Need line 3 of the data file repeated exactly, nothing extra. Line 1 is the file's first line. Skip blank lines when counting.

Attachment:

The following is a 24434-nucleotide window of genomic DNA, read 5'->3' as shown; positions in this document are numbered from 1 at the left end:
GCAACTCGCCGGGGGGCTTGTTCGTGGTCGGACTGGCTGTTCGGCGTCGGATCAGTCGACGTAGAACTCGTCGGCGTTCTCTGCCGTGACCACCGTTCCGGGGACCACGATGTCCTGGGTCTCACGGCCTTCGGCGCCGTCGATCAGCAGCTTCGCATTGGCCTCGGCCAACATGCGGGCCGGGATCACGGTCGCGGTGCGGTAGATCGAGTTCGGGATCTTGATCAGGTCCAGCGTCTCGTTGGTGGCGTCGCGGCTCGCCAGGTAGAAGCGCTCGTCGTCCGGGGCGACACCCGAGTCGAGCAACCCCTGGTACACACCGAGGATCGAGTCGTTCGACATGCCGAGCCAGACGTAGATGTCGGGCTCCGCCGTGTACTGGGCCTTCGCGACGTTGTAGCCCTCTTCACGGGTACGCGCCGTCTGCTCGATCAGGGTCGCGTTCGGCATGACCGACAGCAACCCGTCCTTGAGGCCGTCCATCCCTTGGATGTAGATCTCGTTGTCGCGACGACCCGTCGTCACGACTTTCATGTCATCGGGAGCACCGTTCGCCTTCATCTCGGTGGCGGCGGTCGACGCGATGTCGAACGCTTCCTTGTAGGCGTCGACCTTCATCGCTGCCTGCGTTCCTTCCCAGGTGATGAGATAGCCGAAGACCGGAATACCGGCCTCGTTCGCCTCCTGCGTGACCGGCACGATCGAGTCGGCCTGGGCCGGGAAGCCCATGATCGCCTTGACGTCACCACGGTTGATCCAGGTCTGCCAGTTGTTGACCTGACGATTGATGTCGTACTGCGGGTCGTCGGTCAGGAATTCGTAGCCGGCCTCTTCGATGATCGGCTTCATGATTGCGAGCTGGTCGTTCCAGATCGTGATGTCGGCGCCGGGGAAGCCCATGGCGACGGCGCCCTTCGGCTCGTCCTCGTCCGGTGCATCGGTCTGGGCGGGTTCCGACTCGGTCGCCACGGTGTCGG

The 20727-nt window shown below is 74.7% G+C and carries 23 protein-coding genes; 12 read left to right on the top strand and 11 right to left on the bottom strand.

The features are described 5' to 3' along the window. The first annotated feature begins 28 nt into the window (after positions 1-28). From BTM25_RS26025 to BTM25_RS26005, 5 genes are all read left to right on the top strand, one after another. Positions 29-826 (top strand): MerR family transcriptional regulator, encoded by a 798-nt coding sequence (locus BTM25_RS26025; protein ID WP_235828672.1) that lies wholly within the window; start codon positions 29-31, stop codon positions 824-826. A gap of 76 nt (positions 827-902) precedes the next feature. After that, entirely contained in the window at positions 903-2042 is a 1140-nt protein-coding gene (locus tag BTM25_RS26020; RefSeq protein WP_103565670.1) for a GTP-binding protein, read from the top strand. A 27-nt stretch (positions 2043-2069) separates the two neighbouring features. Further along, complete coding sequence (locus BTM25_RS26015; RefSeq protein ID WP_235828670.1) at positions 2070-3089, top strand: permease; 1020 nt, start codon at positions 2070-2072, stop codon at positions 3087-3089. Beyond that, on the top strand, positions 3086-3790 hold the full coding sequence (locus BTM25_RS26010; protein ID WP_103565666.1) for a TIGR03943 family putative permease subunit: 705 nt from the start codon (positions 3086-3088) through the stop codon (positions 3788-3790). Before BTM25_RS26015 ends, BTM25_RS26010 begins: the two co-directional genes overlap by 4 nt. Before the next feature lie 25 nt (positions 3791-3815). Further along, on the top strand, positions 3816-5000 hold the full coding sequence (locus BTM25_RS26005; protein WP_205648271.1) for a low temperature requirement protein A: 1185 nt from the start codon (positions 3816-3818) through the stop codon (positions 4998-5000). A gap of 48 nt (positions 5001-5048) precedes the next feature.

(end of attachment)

The 20727-nt window shown below is 74.7% G+C and carries 23 protein-coding genes; 12 read left to right on the top strand and 11 right to left on the bottom strand.